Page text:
Helen is currently non-UK domiciled but she is a UK resident. She was born in France and has lived in the UK for the past 14 years. She’s not married, does not own a property, and has an estate worth £1m, most of which is outside the UK. She wants to leave this to her children who have grown up in the UK and are UK-domiciled.
If Helen remains in the UK, she’ll be deemed UK-domiciled for inheritance tax purposes. This happens when she has been resident for 15 out of 20 years, and after that point inheritance tax will be payable on her worldwide assets.
If Helen dies, the first £325,000 of her estate is free of tax because of the nil rate band. The remaining £675,000 of her £1m estate will be taxed at 40%. This means Helen’s inheritance tax bill will be £270,000 and she wants to put some of her estate in trust to help avoid this.
Choosing our Excluded Property Trust
Helen’s adviser suggests that she invests in an international investment bond and gifts this to an Excluded Property Trust. Once she sets up this trust, the money in the trust will be sheltered from UK inheritance tax.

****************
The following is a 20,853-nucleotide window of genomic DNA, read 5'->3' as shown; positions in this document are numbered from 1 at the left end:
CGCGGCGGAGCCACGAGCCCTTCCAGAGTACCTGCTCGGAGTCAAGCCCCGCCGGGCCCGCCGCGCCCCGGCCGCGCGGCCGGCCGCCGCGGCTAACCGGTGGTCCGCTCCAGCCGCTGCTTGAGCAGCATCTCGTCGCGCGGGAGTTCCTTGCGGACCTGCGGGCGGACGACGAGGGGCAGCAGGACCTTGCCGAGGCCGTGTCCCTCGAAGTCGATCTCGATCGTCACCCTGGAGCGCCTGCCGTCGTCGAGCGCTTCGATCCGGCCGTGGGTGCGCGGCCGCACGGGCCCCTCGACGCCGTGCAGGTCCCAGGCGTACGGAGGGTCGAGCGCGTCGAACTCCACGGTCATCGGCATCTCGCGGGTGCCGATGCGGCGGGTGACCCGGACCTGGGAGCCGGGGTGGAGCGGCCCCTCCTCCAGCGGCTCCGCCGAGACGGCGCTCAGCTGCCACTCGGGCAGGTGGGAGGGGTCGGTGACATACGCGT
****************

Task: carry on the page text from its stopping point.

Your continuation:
The trustees can make payments to a beneficiary, including Helen, at any time. As the money is held in an investment bond the trustees can also use the tax deferred allowance to provide regular withdrawals from the trust.
Although the money used to buy the bond was from foreign income and gains, Helen has been paying UK tax on the arising basis. As the foreign income and gains arose during the 14 years Helen lived in the UK, she has already paid UK tax on them and is entitled to use the 5% tax deferred allowance.
Inheritance tax planning for her children
With the Excluded Property Trust, Helen’s children should not have to pay any UK inheritance on the assets inside it. Her children, who are UK domiciled, can also receive money from the trust as and when they need it should the trustees decide. Any money that remains in the trust when the children die will also be free of UK inheritance tax on their estate.
What are the risks?
The value of your investment can go down as well as up and you may get back less than you invest. The way investments performed in the past is not a guide to how they’ll perform in the future.
Tax rules depend on individual circumstances and may change. Speak to your financial adviser if you need more information on tax.